A ground loop hum is 120Hz. While there are other causes of hums associated with turntables, a ground loop is the most common.. If the buszzing is akin to a wasp then it is the 120Hz ground loop hum you are hearing. You should connect the turntables ground terminal to the grounding terminal on your turntable pre amp.

As already mentioned, you'd expect to hear such hums via the speakers and not just the headphones though.

You may finf this article of some interest:
 
Last edited:

zana0701

Novice Member
As far as I'm aware, the V483 hasn't an integral phono stage so the very low line level signal associated with turntables isn't being amplified prior to the main amplification. This is why you are having to turn the AV receiver's volume all the way up. You need to use an external turntable pre amp in order to use a turntable with this AV receiver.

The fact that you are having to boost the volume in order to even hear the audio from the turntable will also result in any noise in that signal also being boosted. THis may be what you are now experiencing.

Maybe look at getting a different turntable pre amp.? You need to use one if wanting to connect a turntable to this particular AV receiver.

The cartridge on your turntable outputs a very low phono level signal. A CD player or other line level sources output a much higher signal. A line level signal is about 100 times stronger than a phono level signal. When a phono level output on a turntable is connected to a line level input on a receiver or amp, the result is almost no sound at all, because the input you are using is designed to deal with a signal that is 100 times stonger than that associated with your turntable. If the AVR had an integral phono stage and dedicated phono inputs then the AVR would amplify the signal to make it comparable to conventional sources. As said, your AVR has no integral phono satage so the line level amplification has to be done by an external turntable pre amp.

It should also be stressed that the turntable has a ground connector and if you were not previously using this then it will reult in an audible hum. THis is often refered to as a ground loop. A ground loop is the result of a lack of grounding. More scientifically, it’s the result of the chassis connections not having the same ground potential or voltage. In order to avoid a ground loop hum emanating from your turntable, you need to ground it correctly to your amplifier or the turntable pre amp you are using between the turntable and the amp.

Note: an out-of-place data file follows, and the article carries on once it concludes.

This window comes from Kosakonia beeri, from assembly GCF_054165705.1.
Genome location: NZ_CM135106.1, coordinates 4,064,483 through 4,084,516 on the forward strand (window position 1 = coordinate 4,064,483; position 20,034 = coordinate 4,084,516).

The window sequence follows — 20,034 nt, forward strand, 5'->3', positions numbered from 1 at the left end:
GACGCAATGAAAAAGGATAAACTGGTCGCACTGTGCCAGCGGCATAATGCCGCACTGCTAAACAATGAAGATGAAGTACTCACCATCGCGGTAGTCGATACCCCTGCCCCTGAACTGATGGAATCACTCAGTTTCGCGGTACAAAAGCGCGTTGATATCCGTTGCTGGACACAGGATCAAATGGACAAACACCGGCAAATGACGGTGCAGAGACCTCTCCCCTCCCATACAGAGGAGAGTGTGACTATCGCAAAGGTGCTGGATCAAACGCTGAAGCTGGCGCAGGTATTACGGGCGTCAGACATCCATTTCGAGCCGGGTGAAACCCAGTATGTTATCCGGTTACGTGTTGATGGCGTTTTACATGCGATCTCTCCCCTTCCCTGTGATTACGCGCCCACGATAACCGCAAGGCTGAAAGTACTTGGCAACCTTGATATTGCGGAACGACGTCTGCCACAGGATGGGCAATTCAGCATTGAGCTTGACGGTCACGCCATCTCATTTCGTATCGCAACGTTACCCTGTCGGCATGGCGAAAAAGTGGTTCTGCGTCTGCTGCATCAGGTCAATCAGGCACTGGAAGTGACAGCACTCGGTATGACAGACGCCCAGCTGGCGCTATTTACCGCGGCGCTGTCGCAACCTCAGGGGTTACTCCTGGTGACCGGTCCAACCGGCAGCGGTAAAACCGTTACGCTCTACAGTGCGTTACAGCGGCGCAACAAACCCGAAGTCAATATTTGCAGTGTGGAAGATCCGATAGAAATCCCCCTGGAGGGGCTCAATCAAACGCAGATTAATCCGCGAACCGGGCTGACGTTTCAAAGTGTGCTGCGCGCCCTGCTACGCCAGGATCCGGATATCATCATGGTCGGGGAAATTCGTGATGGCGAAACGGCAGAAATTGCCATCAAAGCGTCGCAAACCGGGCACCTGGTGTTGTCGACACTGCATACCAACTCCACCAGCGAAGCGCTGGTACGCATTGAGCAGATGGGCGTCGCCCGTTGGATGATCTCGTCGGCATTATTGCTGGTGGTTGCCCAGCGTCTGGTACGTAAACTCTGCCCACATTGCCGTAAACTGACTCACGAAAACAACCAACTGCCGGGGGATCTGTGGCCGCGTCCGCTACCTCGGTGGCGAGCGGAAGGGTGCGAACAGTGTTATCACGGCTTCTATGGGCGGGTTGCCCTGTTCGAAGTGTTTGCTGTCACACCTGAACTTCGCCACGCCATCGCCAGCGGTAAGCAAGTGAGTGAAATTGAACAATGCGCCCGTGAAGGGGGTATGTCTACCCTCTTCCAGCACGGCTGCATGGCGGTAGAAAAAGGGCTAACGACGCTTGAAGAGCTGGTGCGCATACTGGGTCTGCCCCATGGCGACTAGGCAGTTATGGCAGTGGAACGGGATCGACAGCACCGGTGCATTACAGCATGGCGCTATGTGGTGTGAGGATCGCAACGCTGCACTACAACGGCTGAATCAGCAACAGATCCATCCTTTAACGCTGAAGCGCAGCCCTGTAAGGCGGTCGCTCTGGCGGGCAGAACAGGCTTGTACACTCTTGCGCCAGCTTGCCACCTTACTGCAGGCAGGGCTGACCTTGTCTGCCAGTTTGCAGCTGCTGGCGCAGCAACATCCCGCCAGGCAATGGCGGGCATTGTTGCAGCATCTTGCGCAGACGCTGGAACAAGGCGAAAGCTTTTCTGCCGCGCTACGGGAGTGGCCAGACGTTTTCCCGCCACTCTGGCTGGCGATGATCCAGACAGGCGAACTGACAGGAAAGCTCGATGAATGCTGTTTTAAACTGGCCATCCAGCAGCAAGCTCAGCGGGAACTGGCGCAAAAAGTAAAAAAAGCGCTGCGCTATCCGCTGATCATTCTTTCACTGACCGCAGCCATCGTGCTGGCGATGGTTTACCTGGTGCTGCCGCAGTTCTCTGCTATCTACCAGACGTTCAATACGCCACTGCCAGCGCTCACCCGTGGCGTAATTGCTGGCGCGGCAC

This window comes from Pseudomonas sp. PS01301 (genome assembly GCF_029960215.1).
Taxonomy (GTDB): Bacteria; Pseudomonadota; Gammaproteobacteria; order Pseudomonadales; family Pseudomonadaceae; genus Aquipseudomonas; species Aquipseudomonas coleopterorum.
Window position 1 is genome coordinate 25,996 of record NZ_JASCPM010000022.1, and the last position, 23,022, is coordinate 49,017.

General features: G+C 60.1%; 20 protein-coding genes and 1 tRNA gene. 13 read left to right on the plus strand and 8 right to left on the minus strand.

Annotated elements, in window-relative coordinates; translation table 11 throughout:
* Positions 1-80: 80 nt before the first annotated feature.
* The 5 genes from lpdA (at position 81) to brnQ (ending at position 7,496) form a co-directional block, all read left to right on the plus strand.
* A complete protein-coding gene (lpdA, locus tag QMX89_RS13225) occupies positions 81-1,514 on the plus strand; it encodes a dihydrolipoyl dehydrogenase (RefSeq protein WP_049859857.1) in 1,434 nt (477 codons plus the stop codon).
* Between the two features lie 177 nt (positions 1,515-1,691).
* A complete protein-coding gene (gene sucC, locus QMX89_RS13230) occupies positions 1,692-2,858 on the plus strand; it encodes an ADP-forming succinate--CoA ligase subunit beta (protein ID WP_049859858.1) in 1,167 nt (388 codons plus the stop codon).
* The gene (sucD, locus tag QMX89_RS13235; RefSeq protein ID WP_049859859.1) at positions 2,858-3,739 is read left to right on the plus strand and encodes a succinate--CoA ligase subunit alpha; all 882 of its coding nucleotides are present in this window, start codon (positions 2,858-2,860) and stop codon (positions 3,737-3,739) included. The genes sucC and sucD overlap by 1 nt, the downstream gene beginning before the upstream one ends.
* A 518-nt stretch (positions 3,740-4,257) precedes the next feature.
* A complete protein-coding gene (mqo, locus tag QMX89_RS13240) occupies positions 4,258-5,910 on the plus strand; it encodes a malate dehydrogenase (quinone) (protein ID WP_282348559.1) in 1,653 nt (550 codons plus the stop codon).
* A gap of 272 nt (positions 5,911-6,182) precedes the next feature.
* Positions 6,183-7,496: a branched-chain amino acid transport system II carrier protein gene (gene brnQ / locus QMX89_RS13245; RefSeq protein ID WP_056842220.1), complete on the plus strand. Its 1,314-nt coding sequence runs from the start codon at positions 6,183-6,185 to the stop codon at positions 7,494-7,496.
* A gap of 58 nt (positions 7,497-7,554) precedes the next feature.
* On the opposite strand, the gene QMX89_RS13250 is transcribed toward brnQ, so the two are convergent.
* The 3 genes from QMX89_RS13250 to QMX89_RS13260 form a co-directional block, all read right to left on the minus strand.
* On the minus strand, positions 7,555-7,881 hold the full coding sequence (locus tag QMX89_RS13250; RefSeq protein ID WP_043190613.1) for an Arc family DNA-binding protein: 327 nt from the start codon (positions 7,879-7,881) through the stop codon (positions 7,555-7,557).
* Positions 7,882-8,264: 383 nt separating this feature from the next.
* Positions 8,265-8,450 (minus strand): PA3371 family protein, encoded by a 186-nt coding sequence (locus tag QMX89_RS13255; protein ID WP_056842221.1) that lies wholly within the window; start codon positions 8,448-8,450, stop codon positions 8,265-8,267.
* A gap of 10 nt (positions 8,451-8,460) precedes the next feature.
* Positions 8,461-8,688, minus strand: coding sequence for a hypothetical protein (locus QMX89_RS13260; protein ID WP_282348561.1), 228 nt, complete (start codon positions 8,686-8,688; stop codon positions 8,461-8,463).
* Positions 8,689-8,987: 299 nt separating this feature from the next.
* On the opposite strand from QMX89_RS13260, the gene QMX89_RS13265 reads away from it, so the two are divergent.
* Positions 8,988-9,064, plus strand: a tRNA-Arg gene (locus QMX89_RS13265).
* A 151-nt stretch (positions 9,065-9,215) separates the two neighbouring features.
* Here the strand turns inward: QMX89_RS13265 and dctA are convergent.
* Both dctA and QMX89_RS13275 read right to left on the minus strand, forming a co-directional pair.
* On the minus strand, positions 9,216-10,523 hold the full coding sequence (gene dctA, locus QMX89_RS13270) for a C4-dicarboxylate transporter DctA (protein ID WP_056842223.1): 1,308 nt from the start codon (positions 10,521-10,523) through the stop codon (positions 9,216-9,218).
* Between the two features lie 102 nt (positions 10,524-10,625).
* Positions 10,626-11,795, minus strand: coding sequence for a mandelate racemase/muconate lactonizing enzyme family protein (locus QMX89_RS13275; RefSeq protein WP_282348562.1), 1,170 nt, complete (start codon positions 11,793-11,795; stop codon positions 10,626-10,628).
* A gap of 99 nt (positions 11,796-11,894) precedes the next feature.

Well it seems we are back to square one, then. Because I had my turntable connected to a preamp (Pyle PP444) when I initially posed the question and once I unplugged the preamp, the buzz/hum went away. But unplugging it also the diminished volume which makes sense based on what you're saying.

The only issue is that my turntable has a built-in preamp and my turntable's model has the ground cable built into the RCA cables. There is no other way to ground it to the preamp.

Would it make sense to say that since my turntable has a built-in preamp that connecting to another preamp would result in some kind of issue leading to the hum? Is a turntable with a built-in preamp not designed to be routed through another preamp? Or would a higher-output cartridge solve the problem of needing an external preamp?
 

dante01

Distinguished Member
There's no need for the external pre amp if the turntable has its own integral phono stage, but many such turntables alsoo include an option to turn that integral stage on or off. Does that turntable have such an option. If so then ensure it is turned on and then see if the level directly to the AVR improves?

The hum may indeed be as a rsult of the 2 phono tages? Why aren't you hearing it via the speakers though and just via your headphones?
 

zana0701

Novice Member
THere's no need for the external pre amp if the turntable has its own integral phono satage, but many such turntables alsoo include an option to turn that integral stage on or off. Does that turntable have such an option. If so then ensure it is turned on and then see if the level directly to the AVR improves?
Yes, there is an option on the back for Line or Phono and it is definitely and always has been on Phono. Turning it on Line results in awful, awful feedback.
 

zana0701

Novice Member
Is the cartridge well seated and the stylus correctly mounted?

No idea if this helps:
Yes, everything is in place. I

I'll say again, it's only as I approach 0.0dB that I get any kind of noise and it is not exactly a hum like you would hear from a ground and it's not feedback either. It's more of an airy noise, like the sound of something being turned up too loud while not playing anything. Except that the music coming through my headphones is not too loud.

I will also add that when I connect my receiver via WiFi to my soundbar, there is no interference or issue whatsoever and that music can be played at normal levels without having to approach 0.0dB.

The issue only arises when I have a pair of headphones plugged in.
 

dante01

Distinguished Member
I can only suggest there to be an issue with the headphone jack or the headphone amp onboard the AV receiver?

If it were a problem with the turntable or frounding then you'd hear it via the speakers and not just the headphones. M
 

The latest video from AVForums

AVForums Movies Podcast: Streaming Theatrical Releases And The Future Of Cinema
Subscribe to our YouTube channel

Full fat HDMI teeshirts

Support AVForums with Patreon

Top Bottom